The United States and Canada are both developed countries. China and India are projected to have the greatest growth in energy consumption between 2006 and 2030.

Which of the following is emitted by coal-fired power plants?

  • Sorry, that’s incorrect.

    All of the above are emitted from coal-fired power plants and can be harmful to our health and the environment.

  • Sorry, that’s incorrect.

    All of the above are emitted from coal-fired power plants and can be harmful to our health and the environment.

  • Sorry, that’s incorrect.

    All of the above are emitted from coal-fired power plants and can be harmful to our health and the environment.

  • Sorry, that’s incorrect.

    All of the above are emitted from coal-fired power plants and can be harmful to our health and the environment.

  • Correct!

    All of the above are emitted from coal-fired power plants and can be harmful to our health and the environment.

True or False: Increasing the energy supply is the only answer to a stable energy future.

  • Sorry, that’s incorrect.

    Reducing demand through the improved efficiency of devices and procedures is another way to improve our energy situation.

  • Correct!

    Reducing demand through the improved efficiency of devices and procedures is another way to improve our energy situation.

What percentage of the coal mined in the United States was used to generate electricity in 2006?

  • Sorry, that’s incorrect.

    90% of the coal mined in the United States was used to generate electricity in 2006.

  • Sorry, that’s incorrect.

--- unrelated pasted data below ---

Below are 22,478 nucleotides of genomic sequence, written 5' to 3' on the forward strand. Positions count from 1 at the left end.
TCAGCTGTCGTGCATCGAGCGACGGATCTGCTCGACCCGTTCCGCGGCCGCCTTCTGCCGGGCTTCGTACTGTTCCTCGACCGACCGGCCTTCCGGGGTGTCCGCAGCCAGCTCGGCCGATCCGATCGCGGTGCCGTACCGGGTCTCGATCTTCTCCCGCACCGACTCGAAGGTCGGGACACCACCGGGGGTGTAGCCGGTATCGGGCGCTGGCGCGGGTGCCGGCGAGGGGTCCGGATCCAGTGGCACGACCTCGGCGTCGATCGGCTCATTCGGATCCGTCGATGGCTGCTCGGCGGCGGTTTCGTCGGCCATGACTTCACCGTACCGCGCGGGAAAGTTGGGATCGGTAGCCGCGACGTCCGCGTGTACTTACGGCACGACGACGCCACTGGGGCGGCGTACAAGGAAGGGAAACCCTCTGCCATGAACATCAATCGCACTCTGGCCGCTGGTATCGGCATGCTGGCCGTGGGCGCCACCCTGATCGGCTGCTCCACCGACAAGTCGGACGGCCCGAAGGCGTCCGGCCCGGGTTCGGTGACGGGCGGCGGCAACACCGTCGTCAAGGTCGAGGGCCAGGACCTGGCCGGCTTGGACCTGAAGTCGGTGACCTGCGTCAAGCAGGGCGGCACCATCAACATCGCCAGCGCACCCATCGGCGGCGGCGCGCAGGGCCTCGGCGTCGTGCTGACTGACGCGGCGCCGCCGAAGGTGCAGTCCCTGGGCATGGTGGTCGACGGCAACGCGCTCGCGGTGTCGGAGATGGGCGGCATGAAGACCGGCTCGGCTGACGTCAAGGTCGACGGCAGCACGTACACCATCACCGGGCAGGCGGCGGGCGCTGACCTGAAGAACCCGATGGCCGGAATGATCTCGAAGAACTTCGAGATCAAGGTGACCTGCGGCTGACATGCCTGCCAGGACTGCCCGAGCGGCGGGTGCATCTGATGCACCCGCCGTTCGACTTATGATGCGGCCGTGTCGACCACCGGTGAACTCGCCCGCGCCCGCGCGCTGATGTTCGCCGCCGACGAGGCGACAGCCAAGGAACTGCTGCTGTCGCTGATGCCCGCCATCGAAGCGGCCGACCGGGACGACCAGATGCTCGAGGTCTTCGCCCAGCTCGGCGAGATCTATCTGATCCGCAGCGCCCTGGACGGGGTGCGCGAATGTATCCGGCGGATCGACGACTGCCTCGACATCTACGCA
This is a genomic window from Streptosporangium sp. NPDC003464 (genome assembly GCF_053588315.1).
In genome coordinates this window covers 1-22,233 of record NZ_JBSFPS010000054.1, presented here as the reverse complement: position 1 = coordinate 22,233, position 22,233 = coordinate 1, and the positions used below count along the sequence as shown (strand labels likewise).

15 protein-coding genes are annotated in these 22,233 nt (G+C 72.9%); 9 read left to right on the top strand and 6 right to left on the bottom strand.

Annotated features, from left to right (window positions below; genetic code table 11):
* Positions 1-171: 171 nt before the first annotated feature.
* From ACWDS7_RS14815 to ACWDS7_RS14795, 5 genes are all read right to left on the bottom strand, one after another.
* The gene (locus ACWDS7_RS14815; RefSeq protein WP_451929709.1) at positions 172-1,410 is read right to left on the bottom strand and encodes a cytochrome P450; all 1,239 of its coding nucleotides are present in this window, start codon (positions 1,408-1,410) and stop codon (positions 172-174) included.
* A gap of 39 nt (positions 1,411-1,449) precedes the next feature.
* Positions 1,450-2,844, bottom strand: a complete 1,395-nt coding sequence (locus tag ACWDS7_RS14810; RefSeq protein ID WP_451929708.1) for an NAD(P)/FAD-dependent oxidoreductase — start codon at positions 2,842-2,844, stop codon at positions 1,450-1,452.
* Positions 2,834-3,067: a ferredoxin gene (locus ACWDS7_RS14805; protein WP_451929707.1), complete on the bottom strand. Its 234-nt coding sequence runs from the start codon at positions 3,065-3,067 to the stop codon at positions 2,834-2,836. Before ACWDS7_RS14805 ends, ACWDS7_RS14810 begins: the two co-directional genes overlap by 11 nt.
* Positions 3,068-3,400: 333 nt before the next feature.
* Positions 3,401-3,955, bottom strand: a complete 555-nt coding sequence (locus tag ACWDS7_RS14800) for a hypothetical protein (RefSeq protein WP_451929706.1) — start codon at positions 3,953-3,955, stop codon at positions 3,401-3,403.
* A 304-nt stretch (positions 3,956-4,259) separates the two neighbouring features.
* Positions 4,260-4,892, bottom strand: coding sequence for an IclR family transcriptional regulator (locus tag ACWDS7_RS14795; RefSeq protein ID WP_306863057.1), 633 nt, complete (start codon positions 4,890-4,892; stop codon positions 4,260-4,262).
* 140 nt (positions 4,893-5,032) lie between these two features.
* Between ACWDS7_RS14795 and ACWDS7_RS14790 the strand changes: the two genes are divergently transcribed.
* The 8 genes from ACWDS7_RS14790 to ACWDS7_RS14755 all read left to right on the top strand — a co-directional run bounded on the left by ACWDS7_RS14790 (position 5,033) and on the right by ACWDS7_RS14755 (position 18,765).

90% of the coal mined in the United States was used to generate electricity in 2006.

  • Correct!

    90% of the coal mined in the United States was used to generate electricity in 2006.

Which of the following is considered an obstacle to cars running on hydrogen fuel cells?

  • Sorry, that’s incorrect.

    All of the reasons mentioned are considered obstacles to producing cars that run on hydrogen fuel cells.

  • Sorry, that’s incorrect.

    All of the reasons mentioned are considered obstacles to producing cars that run on hydrogen fuel cells.

  • Sorry, that’s incorrect.

    All of the reasons mentioned are considered obstacles to producing cars that run on hydrogen fuel cells.

  • Correct!

    All of the reasons mentioned are considered obstacles to producing cars that run on hydrogen fuel cells.

Nuclear power provided what percentage of the total U.S. energy supply in 2008?

  • Sorry, that’s incorrect.

    Nuclear power accounted for 9% of the U.S. energy supply in 2008.

  • Correct!

    Nuclear power accounted for 9% of the U.S. energy supply in 2008.

  • Sorry, that’s incorrect.

    Nuclear power accounted for 9% of the U.S. energy supply in 2008.

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Energy Hands-on

Energy Defined

Kilowatt Hour (kWh)

A unit of measure for energy, typically applied to electricity usage. It is equal to the amount of energy used at a rate of 1000 watts over the course of one hour. One kWh is roughly equal to 3,412 British Thermal Units (Btu).